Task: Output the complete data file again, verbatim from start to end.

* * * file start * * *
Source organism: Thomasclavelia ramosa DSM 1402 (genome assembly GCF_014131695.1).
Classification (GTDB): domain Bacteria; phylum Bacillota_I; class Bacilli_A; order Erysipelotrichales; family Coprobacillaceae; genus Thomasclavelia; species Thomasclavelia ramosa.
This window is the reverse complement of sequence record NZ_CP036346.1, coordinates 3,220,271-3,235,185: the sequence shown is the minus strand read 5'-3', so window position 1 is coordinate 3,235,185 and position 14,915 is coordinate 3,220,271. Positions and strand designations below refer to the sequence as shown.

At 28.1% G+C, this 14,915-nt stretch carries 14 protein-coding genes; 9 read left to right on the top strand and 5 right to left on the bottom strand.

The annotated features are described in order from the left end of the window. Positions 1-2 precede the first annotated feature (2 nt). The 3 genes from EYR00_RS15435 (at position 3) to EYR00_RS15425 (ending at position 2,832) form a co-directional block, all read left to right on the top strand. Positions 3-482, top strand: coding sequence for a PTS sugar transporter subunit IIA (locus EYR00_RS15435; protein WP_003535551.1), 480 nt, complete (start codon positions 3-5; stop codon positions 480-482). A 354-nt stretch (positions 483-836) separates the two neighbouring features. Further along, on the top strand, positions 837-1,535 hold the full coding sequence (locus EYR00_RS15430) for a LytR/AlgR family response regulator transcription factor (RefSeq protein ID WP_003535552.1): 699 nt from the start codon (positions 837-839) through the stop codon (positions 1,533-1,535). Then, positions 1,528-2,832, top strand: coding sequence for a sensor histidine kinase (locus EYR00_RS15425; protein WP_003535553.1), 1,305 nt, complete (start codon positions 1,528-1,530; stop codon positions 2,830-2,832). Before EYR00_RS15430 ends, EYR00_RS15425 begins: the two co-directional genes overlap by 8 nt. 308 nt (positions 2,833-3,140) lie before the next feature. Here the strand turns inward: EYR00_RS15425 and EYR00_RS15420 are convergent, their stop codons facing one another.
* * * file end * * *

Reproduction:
Source organism: Thomasclavelia ramosa DSM 1402 (genome assembly GCF_014131695.1).
Classification (GTDB): domain Bacteria; phylum Bacillota_I; class Bacilli_A; order Erysipelotrichales; family Coprobacillaceae; genus Thomasclavelia; species Thomasclavelia ramosa.
This window is the reverse complement of sequence record NZ_CP036346.1, coordinates 3,220,271-3,235,185: the sequence shown is the minus strand read 5'-3', so window position 1 is coordinate 3,235,185 and position 14,915 is coordinate 3,220,271. Positions and strand designations below refer to the sequence as shown.

At 28.1% G+C, this 14,915-nt stretch carries 14 protein-coding genes; 9 read left to right on the top strand and 5 right to left on the bottom strand.

The annotated features are described in order from the left end of the window. Positions 1-2 precede the first annotated feature (2 nt). The 3 genes from EYR00_RS15435 (at position 3) to EYR00_RS15425 (ending at position 2,832) form a co-directional block, all read left to right on the top strand. Positions 3-482, top strand: coding sequence for a PTS sugar transporter subunit IIA (locus EYR00_RS15435; protein WP_003535551.1), 480 nt, complete (start codon positions 3-5; stop codon positions 480-482). A 354-nt stretch (positions 483-836) separates the two neighbouring features. Further along, on the top strand, positions 837-1,535 hold the full coding sequence (locus EYR00_RS15430) for a LytR/AlgR family response regulator transcription factor (RefSeq protein ID WP_003535552.1): 699 nt from the start codon (positions 837-839) through the stop codon (positions 1,533-1,535). Then, positions 1,528-2,832, top strand: coding sequence for a sensor histidine kinase (locus EYR00_RS15425; protein WP_003535553.1), 1,305 nt, complete (start codon positions 1,528-1,530; stop codon positions 2,830-2,832). Before EYR00_RS15430 ends, EYR00_RS15425 begins: the two co-directional genes overlap by 8 nt. 308 nt (positions 2,833-3,140) lie before the next feature. Here the strand turns inward: EYR00_RS15425 and EYR00_RS15420 are convergent, their stop codons facing one another.